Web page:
1 March 2017
When I was in the eighth grade, my father encouraged me to go out for basketball. While I admittedly had zero natural athletic ability, I was willing to give the sport a try. I’m so glad that I did.
In addition to having fun and learning the love of physical fitness and team spirit, some of my most important leadership lessons originated from this competitive team sport. The principles of coaching in athletics are closely correlated with leadership in the workplace.
As with any corporate team, an athletic team must adhere to the coach’s discipline associated with mastery of basic skills. Athletic teams adopt the coach’s game plan by executing brilliant plays necessary to win the game. Teams in the workplace follow the leader’s game plan by accomplishing goals and strategies required to realize organizational mission and vision.
Victories for coaches are typically measured by the win-loss column. For corporate leaders, the victories are measured by profitability, value and stakeholder engagement. In reality, coaches and leaders understand that victories transcend numerical measures of success. Victory to a leader as coach is also measured by teaching important life lessons such as learning from mistakes so that continuous improvement is pursued for self and for team; accepting disappointment with grace; winning with humility; learning to be comfortable feeling uncomfortable as we accept stretch assignments that we’ve never before attempted; learning that the team accomplishes more together than could ever be achieved by one extraordinary performer; and, learning the importance of teaching those who follow us the same leadership lessons that we learned from those who came before us.
Great coaches like great leaders provide constructive feedback when things don’t go according to plan. They also provide ample praise when excellent results are achieved. I shall never forget the day that as a ninth grader, I heard Coach Kea say, “Smith, that jump shot looks pretty good.” Those simple words of encouragement were all that I needed to set me on fire to work harder and to achieve more. The same is true in the corporate setting as employees are starving to hear the words “Well done. Thank you.” from those to whom they report. It is regrettable that some leaders believe that praise is soft. Recognition is not soft at all. It’s absolutely strategic.
Outstanding coaches and leaders “own” the game plan and the ultimate outcome. There is simply no room for the blame game in greatness. Revered coaches and leaders don’t offer excuses about poor officiating, competitive interventions or extenuating circumstances. The team always gets the credit when things go well. The coach and leader should always accept responsibility when things don’t go according to plan. Period. End of story.
As you think about your own leadership responsibilities, please know that the lessons you teach your team today are the same lessons your team members will pass along to those who follow them. I hope you pay it forward when they say, “Put me in, Coach!”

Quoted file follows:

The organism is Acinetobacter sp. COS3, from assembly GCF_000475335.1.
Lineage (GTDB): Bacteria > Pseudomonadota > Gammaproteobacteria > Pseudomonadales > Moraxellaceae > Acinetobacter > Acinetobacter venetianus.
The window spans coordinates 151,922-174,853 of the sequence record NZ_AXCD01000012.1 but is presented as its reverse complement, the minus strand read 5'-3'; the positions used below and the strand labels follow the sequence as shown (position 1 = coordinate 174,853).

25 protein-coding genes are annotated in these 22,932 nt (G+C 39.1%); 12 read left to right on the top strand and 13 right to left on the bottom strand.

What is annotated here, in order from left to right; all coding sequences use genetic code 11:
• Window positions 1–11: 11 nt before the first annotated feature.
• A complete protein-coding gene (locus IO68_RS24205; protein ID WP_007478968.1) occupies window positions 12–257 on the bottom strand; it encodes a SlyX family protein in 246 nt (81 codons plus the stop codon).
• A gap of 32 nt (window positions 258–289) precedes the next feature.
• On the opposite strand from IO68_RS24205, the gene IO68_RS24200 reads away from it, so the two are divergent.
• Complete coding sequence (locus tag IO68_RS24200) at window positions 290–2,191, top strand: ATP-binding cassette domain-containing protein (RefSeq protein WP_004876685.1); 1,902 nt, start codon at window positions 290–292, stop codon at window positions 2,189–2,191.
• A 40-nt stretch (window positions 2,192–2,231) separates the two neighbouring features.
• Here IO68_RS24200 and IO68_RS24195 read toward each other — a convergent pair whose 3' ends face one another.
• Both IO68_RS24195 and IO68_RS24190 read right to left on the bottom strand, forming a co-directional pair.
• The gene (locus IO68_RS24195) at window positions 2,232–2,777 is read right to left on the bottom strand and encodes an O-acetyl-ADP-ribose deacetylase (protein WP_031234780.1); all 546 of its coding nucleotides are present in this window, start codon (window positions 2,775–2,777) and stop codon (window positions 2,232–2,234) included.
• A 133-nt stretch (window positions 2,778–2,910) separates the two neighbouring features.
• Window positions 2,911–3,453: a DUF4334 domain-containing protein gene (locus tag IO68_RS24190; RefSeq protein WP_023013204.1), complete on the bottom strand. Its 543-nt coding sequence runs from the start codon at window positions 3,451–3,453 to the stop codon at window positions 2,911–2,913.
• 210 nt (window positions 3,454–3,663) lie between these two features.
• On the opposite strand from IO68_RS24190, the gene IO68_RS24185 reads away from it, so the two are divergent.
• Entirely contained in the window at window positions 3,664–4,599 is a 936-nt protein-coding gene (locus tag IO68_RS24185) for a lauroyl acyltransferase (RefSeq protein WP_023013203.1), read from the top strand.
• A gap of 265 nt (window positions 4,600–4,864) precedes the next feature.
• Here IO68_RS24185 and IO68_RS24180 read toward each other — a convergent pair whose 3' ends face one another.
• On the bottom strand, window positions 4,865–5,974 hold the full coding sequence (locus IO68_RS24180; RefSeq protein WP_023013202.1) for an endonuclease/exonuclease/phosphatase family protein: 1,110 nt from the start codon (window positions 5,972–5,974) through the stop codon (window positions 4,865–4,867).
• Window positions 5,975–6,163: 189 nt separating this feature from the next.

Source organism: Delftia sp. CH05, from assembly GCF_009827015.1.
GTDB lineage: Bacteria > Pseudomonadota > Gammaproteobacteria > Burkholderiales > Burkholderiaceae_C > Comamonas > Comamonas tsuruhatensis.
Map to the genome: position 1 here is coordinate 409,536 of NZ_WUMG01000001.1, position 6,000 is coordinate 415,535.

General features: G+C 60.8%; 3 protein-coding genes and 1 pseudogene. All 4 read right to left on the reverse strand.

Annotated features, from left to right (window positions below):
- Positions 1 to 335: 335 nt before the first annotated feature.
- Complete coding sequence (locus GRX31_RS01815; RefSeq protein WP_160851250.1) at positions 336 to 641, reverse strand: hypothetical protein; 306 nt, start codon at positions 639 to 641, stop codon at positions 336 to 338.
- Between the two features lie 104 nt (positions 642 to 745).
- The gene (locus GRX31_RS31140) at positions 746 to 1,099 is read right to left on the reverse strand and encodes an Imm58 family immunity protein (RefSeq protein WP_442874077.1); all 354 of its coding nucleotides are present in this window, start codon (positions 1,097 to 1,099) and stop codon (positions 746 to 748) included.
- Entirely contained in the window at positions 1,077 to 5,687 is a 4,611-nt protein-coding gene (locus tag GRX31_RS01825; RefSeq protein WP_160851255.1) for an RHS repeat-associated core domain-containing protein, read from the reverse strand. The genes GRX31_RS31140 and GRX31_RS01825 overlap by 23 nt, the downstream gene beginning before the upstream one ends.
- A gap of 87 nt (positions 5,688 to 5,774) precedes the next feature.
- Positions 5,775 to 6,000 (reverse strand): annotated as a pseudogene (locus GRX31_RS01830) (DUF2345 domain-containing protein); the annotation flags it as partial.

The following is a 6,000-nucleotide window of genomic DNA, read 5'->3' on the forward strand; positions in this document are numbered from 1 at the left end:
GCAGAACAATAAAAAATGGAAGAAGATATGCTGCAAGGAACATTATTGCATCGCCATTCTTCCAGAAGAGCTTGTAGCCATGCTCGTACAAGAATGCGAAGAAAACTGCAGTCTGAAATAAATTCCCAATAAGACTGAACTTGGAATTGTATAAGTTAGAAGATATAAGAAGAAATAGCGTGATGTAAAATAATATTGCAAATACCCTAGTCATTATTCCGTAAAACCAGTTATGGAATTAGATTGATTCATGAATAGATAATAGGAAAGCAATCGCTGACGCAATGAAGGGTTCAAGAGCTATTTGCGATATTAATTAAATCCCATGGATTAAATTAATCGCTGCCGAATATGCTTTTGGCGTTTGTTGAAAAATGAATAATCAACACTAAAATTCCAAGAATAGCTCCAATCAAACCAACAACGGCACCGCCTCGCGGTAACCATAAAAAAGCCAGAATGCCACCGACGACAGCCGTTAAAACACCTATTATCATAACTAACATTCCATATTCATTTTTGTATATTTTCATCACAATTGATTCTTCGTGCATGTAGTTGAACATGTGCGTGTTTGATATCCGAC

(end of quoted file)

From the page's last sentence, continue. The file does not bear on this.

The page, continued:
3 January 2017
In an era in which profit margins can be thin and shareholder expectations are high, C Suite executives are challenged to achieve greater results within shorter spans of time and with fewer resources. The bar is set high to do more with less.
Achieving more with less requires adept change management skills as leaders seek to meet and exceed expectations. Run faster. Push harder. Achieve more. Do it now.
A few weeks ago I was chatting with a colleague who expressed frustration that her new boss was making changes without seeking staff input. Her co-workers were uniting, not to accept the advocated change, but rather to forge a common bond of opposition to the boss’s agenda. Not good.
This story reminded me of a time when as a leader, I painfully learned the importance of slowing down before you can speed up.
I had been named to a senior leadership role within a multibillion dollar organization and was recruited to implement strategies for aggressive growth. With fresh eyes, I could see changes that were required to accomplish the desired advances. This was textbook. Complete the project plans. Done. Define implementation plans. Check. Execute the plans. In process. Deliver. Oops! Not so fast.
Everything was going according to plan with one minor exception. The tenured employees were perfectly content with the way things were. They weren’t interested in having some newbie, regardless of title, telling them that the way they were was not good enough. So what happened? They stalled, and so also did the plan.
It was suggested that I needed to slow down and get to know the staff. Slow down? You’ve got to be kidding. As a Type A, the thought of slowing down did not sound like a viable option. It was at this juncture that I learned one of the most important leadership lessons of my professional life. To be successful, I had to slow down purposefully and build relationships of trust before I could speed up and lead necessary change in short order.
What else did I learn from this experience that is applicable to today’s leaders? I learned the importance of asking for feedback from staff. I made it my standard operating procedure to pose three powerful questions to direct reports as well as to front line staff.
- If we could change just one thing to make life better for our customers, what should we change?
- If we could change just one thing to make your work life better, what should we change?
- Is there anything else you’d like to share?
Slowing down to speed up sounds counterintuitive. Yet taking just a little time to seek feedback from your staff makes them feel valued and can foster the “Can Do Spirit” that is required to accelerate performance within today’s high-pressure leadership environment.
Slow down to speed up? Make it happen today and accomplish more with less faster than ever.
Originally published on January 3, 2017 by Smart Business.